Here’s what the research shows.
Hipkins said the results are “really encouraging”.
“Major information campaigns, solid progress in the vaccine rollout and strong role models in each community are making a real difference,” the minister said.
“Given the rollout has been underway for three months, it is fantastic to already see a steady decline in those who say they wont get a vaccine, including in those communities considered high-risk.
“We do know its important to understand why people might not be ready to commit to getting the vaccine just yet.”
An overview of the research says the main reasons for people being unsure or unlikely to get vaccinated are concerns about long-term effects, safety or waiting to see if others have side effects.
“11 percent of those who are unsure or unlikely to get a vaccine say they have had a bad experience in the past when taking a vaccine,” it says.
“15 percent of respondents are unsure if they have to pay for the vaccine and 4 percent believe they do have to pay for the vaccine. This has decreased since March 2021.”
The key factor convincing people to get the vaccine is “that it is proven effective and guaranteed safe with no major side effects”.
The research also found that the Director-General of Health (41 percent) and the Prime Minister (34 percent) have significantly more impact than TV and radio personalities (14 percent), sports stars (16 percent) and other high-profile people (17 percent) in influencing people to be vaccinated.
The brand of vaccine will impact the decision of one in six people of those who are either likely to get a vaccine or are unsure.
“Most of those who say brand will impact their decision to accept a vaccine were concerned about potential blood clotting caused by vaccines.”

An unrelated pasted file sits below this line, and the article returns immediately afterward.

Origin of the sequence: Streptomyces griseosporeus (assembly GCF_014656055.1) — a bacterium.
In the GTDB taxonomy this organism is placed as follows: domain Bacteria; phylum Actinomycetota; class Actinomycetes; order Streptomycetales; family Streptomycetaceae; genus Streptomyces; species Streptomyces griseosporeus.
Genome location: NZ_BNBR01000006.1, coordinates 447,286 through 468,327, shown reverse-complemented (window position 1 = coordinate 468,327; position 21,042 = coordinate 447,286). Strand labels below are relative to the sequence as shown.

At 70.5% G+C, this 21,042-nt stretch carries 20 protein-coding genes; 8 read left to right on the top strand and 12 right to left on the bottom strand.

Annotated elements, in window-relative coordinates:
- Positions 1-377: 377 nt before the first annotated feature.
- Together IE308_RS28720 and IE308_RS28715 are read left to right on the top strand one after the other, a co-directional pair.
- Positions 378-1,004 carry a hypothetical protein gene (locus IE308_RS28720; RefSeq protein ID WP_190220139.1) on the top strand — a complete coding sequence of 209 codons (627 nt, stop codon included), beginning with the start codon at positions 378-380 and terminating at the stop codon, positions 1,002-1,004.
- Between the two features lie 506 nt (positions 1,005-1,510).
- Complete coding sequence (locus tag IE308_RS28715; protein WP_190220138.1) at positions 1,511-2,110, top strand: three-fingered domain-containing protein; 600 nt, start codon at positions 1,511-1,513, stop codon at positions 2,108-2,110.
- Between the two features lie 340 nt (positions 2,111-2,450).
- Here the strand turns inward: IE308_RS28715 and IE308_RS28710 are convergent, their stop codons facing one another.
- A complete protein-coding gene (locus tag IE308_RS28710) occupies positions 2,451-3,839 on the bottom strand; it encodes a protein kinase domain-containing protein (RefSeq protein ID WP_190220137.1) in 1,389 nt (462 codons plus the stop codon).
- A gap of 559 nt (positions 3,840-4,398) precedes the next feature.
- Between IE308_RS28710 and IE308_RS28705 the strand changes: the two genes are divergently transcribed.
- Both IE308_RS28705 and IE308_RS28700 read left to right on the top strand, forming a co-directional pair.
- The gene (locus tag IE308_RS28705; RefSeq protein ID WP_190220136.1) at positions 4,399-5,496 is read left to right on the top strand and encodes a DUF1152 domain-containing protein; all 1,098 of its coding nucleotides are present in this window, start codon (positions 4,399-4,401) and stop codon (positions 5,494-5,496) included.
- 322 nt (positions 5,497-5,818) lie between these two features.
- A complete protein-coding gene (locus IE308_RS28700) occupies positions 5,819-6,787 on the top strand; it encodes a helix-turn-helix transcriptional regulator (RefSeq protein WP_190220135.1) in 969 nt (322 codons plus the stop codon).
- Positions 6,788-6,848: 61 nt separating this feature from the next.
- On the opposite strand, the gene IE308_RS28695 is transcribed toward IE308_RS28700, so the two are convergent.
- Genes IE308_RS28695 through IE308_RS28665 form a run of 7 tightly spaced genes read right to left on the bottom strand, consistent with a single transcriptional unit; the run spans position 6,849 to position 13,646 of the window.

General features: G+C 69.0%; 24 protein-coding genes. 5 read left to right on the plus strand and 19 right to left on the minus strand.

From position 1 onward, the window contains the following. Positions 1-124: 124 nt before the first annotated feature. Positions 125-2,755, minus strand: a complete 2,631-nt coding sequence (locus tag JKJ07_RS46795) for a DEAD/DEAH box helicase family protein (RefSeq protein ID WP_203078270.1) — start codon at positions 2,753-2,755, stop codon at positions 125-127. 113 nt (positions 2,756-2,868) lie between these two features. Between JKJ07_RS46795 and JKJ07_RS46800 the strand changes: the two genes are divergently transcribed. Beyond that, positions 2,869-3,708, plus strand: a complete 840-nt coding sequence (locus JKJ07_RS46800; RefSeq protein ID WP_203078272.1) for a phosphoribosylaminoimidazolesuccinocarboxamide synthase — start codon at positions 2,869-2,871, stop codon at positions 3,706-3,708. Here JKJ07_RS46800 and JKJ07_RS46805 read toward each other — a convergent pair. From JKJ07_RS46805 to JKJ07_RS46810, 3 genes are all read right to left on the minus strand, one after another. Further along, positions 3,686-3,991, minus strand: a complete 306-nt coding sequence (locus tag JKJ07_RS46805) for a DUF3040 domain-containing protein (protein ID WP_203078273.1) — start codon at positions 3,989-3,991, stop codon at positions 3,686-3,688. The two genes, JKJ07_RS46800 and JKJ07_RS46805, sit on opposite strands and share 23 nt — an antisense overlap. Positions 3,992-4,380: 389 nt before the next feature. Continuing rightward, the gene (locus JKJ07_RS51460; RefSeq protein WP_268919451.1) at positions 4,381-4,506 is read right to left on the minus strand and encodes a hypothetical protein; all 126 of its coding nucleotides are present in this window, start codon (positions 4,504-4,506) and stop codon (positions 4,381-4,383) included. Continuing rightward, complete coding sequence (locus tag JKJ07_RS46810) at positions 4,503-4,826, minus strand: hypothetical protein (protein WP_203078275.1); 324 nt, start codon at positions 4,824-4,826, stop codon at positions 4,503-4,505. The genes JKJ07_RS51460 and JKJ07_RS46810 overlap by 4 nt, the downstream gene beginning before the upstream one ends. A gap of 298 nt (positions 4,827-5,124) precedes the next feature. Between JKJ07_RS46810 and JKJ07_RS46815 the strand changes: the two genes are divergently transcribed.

The full research report for April and other months can be found here.
Hipkins said that as of Thursday night, 505,820 doses of the COVID-19 vaccine has been administered. It took 49 days to hit the 100,000 doses mark, two weeks to get to 200,000, 12 days to reach 300,000, eight days to hit 400,000 and then another eight to reach 500,000.
“Given the complexity and sheer scale of the task at hand this is a strong confidence booster in the vaccination programme as we prepare for the bulk of the vaccine to arrive in the country from July,” he said.
“We know our supply of vaccines will be constrained to the end of June, but our planning has always been predicated on larger amounts of vaccine arriving from July, enabling us to finish vaccinating Group 3 and then move into the wider population.
“The vast majority of DHBs have already started vaccinating Group 3 or will do so in the next few weeks, and we remain on track to make the vaccine available to everyone in New Zealand by the end of 2021.”